We determined the kinetics of spherulite growth in obsidians from Krafla volcano, Iceland. We measured water concentration profiles around spherulites in obsidian by synchrotron Fourier transform infrared spectroscopy. The distribution of OH− groups surrounding spherulites decreases exponentially away from the spherulite-glass border, reflecting expulsion of water during crystallization of an anhydrous paragenesis (plagioclase + SiO2 + clinopyroxene + magnetite). This pattern is controlled by a balance between the growth rate of the spherulites and the diffusivity of hydrous solute in the rhyolitic melt.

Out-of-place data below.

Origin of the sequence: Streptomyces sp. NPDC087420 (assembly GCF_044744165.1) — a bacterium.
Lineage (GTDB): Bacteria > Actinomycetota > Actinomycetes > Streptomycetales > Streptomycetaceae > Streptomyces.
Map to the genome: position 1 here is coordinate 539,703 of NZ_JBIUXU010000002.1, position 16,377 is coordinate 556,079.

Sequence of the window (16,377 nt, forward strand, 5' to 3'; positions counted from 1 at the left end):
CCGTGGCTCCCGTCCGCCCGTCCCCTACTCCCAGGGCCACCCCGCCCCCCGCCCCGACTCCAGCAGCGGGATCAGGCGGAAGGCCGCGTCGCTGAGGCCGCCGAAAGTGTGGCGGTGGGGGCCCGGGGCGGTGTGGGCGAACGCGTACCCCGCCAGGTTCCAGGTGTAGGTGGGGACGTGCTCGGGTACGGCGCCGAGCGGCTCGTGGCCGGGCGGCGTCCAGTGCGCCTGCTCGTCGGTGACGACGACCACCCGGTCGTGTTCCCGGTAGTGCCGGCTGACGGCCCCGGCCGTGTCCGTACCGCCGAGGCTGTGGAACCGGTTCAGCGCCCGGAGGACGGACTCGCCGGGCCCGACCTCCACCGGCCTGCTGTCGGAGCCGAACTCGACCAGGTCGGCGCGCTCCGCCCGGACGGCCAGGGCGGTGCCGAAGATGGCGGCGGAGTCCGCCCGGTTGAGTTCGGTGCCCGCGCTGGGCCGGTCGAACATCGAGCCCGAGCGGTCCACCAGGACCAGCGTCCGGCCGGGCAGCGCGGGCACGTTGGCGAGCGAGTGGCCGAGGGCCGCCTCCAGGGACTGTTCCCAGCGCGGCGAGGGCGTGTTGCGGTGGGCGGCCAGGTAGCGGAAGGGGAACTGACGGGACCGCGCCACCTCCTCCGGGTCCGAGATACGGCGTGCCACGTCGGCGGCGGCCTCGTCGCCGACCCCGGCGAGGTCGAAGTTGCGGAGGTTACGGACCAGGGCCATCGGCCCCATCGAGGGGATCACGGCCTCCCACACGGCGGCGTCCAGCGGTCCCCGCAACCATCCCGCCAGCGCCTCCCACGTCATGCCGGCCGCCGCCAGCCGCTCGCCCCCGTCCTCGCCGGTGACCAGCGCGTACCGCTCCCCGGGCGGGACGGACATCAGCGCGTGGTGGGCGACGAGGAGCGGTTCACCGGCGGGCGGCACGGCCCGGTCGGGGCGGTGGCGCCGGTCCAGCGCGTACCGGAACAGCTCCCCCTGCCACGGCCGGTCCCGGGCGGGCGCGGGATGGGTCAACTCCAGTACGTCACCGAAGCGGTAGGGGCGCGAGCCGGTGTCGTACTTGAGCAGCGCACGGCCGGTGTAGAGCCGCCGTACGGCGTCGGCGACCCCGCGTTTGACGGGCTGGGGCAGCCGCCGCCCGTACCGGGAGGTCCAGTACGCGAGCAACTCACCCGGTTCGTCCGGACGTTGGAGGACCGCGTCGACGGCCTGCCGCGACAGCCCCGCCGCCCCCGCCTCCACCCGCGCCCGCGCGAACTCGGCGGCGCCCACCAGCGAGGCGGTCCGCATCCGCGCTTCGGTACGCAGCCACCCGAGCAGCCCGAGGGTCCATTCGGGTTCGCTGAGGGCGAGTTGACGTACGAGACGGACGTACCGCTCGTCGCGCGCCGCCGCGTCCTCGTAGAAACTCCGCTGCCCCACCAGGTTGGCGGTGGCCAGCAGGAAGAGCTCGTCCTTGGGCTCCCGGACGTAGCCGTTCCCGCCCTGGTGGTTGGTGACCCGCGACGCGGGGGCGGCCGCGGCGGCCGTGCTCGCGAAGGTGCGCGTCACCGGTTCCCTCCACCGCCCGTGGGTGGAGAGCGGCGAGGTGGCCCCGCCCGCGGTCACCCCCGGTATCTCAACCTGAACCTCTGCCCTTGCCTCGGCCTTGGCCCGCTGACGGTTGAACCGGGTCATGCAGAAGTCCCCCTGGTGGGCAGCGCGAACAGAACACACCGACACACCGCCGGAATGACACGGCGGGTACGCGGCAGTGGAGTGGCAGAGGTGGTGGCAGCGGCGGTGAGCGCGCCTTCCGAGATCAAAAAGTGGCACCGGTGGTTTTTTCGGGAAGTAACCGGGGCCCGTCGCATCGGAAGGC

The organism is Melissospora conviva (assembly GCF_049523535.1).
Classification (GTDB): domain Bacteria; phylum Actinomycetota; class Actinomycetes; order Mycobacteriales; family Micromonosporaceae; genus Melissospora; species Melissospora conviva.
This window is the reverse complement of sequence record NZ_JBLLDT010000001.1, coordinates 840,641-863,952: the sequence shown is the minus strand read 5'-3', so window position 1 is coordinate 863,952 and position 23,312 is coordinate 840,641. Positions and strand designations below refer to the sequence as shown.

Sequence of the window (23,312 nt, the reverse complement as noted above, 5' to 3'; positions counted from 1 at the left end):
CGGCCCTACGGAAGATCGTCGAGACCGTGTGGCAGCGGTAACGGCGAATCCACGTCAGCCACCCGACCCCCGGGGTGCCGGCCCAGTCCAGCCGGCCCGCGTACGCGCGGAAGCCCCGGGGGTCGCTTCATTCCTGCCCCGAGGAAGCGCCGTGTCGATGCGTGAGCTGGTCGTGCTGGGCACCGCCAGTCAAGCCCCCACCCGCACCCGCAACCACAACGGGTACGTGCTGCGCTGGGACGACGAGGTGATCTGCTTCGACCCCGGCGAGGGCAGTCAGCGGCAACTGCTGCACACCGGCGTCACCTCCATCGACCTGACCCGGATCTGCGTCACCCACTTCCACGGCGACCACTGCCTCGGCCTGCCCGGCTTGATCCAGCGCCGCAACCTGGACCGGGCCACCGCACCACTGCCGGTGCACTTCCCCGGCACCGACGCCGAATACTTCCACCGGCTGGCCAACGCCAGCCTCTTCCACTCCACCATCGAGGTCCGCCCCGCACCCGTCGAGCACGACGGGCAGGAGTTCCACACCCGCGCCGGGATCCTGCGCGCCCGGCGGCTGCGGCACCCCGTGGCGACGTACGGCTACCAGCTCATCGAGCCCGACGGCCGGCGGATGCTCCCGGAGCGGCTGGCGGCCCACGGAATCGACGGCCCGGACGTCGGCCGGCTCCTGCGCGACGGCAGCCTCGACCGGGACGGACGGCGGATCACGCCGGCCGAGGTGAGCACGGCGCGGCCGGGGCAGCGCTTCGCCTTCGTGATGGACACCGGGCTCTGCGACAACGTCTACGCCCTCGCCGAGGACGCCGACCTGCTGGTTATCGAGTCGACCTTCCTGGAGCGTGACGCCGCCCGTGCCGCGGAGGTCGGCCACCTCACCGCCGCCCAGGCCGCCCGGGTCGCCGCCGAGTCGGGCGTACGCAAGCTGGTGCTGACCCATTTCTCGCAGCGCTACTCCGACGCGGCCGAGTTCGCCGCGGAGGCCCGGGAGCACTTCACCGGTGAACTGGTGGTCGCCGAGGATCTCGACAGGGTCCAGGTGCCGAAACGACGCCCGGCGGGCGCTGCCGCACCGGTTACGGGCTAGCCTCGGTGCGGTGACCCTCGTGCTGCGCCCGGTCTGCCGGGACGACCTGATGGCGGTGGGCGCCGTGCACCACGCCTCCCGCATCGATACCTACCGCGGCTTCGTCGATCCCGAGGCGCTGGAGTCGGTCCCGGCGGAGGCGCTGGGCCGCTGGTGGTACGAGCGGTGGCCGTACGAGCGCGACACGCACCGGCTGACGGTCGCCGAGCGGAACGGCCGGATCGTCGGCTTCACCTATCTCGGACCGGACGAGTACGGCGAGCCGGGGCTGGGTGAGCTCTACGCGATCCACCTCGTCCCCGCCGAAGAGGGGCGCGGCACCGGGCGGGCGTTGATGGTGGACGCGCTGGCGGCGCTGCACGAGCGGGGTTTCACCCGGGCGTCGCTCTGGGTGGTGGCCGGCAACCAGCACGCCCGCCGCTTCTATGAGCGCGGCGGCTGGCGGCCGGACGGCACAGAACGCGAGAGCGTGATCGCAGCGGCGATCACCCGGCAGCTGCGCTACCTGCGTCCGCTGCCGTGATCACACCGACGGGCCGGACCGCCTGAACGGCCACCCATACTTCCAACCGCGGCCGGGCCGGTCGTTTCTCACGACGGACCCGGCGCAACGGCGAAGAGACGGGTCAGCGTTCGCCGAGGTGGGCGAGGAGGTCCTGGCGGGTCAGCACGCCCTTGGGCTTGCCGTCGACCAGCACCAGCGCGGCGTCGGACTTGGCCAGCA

We modeled advective and diffusive transport of the water away from the growing spherulites by numerically solving the diffusion equation with a moving boundary. Numerical models fit the natural data best when a small amount of post-growth diffusion is incorporated in the model. Comparisons between models and data constrain the average spherulite growth rates for different temperatures and highlight size-dependent growth among a small population of spherulites.